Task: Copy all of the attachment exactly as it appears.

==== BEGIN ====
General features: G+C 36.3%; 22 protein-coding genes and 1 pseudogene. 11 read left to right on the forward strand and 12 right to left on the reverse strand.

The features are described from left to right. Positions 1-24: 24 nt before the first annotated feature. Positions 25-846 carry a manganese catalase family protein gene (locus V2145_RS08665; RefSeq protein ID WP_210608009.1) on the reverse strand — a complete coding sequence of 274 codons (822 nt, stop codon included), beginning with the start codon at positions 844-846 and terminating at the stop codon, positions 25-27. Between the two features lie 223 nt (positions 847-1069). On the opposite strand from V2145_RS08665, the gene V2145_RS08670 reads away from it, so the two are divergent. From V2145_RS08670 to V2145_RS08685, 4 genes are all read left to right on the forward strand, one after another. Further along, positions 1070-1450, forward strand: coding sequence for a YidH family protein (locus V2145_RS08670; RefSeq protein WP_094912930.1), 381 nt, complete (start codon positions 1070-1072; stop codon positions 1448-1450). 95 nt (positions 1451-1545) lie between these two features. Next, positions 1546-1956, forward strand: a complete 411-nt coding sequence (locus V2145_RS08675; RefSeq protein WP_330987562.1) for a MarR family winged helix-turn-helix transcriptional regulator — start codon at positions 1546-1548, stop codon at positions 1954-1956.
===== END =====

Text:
General features: G+C 36.3%; 22 protein-coding genes and 1 pseudogene. 11 read left to right on the forward strand and 12 right to left on the reverse strand.

The features are described from left to right. Positions 1-24: 24 nt before the first annotated feature. Positions 25-846 carry a manganese catalase family protein gene (locus V2145_RS08665; RefSeq protein ID WP_210608009.1) on the reverse strand — a complete coding sequence of 274 codons (822 nt, stop codon included), beginning with the start codon at positions 844-846 and terminating at the stop codon, positions 25-27. Between the two features lie 223 nt (positions 847-1069). On the opposite strand from V2145_RS08665, the gene V2145_RS08670 reads away from it, so the two are divergent. From V2145_RS08670 to V2145_RS08685, 4 genes are all read left to right on the forward strand, one after another. Further along, positions 1070-1450, forward strand: coding sequence for a YidH family protein (locus V2145_RS08670; RefSeq protein WP_094912930.1), 381 nt, complete (start codon positions 1070-1072; stop codon positions 1448-1450). 95 nt (positions 1451-1545) lie between these two features. Next, positions 1546-1956, forward strand: a complete 411-nt coding sequence (locus V2145_RS08675; RefSeq protein WP_330987562.1) for a MarR family winged helix-turn-helix transcriptional regulator — start codon at positions 1546-1548, stop codon at positions 1954-1956.